At the end of 2020, I bought myself a home flour mill, from Mockmill. That’s it, next to my trusty bread maker.
I find it strange that apart from a Christmas post, I don’t seem to have made mention of it here. This is perhaps reflected in that although I have had some fun with it, up until now, I haven’t made the full use of it that I intended.
At the time, flour was becoming hard to get hold of in supermarkets, with half the country turning to bread-making. I could still get flour in bulk, but decided not to because of storage and shelf-life. Although I knew not much about milling, I did know that grain was much easier to keep than flour, and I do like a good gadget, so I bought the Mockmill.
However, I found myself soon defeated, with a horribly heavy loaf. The Mockmill produced great flour, but I found it hard to adapt to 100% wholemeal, either baking by hand or machine. I was perfectly fine with 50/50 white/wholemeal, and that is how I proceeded. But that kind of defeated the original objective, as I had to buy the white bread flour (which, as it happened, became available again).
So for the last year, I have been either making 50/50, or else simply buying bread again.
But now I am retired, and have more time to devote to experimentation. One approach I have been reading about, in a book recommended by my friend Piers – Peter Reinhart’s Whole Grain Breads. This is a quite excellent book, with various techniques, one of which essentially involves soaking the wholemeal flour – without yeast and other ingredients on the counter-top overnight. Meanwhile, a smaller piece of dough – either sourdough or commercial yeast – is made and allowed to ferment in the fridge. Then the two are combined and kneaded together.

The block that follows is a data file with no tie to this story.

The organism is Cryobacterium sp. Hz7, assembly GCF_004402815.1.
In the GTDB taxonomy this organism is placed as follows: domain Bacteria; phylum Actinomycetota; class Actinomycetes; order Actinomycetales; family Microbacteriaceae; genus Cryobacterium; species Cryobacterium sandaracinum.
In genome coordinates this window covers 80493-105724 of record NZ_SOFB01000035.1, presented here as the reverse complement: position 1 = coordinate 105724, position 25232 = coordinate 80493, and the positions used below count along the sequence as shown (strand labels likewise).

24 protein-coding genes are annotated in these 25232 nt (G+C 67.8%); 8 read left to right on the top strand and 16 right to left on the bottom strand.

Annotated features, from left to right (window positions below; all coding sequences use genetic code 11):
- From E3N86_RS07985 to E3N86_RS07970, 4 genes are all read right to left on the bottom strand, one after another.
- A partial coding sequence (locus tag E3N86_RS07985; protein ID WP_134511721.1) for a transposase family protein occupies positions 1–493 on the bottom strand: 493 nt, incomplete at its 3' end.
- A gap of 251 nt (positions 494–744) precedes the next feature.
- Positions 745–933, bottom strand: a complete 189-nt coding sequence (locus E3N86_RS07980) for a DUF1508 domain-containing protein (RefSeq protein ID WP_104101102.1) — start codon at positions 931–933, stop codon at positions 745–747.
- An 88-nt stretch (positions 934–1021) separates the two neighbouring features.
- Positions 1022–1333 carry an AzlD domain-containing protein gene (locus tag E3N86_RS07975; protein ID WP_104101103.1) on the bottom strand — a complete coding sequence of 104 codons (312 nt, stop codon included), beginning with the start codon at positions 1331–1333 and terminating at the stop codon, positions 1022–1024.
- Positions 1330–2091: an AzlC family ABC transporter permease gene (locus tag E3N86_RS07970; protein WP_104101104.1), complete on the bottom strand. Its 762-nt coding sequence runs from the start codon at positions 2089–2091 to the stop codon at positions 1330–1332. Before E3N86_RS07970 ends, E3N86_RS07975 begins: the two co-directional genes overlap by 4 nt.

It is a little more complex than that, but not overly so, and I plan to do something with it sometime soon. But in reading about it, I learned more about bran and how it is detrimental to bread gluten formation – again, it isn’t simple, but my wholemeal flour is about 13% bran. This is not a thought original to me, but – sieve that (mostly) out, and what you have left is closer to “white” bread flour, with regard to gluten formation.
The first time I tried it, with a sieve I already had, and could get precious little through it. It was going to take me forever to sieve enough flour for a loaf – something I had seen others complain about. But I thought, “let’s try a more open sieve”, and got one that was 40 mesh (I think my original was 60 mesh). Amazingly, it went through, and left something resembling bran behind; and when I used that to make a loaf – BINGO!
Not perfect, but pretty good – a close crumb, but not dense, and perfectly good for sandwiches. A nice crust, and also very nice toasted.
There’s a lot more room for experimentation – using this method, and the other one, but this is a definite result, and one that make me optimistic enough to keep going.
Note that this loaf was made in my bread machine, on standard settings. As it happens, my machine allows for adjustments in its programmes, so one approach will be to adjust rise times. Another will be to try the same process, but bake by hand.
I’ve also seen mention that the bran removed by sieving can be soaked and added back to the loaf, after the initial rises, but before knock-down. That’s probably worth a try at a later stage.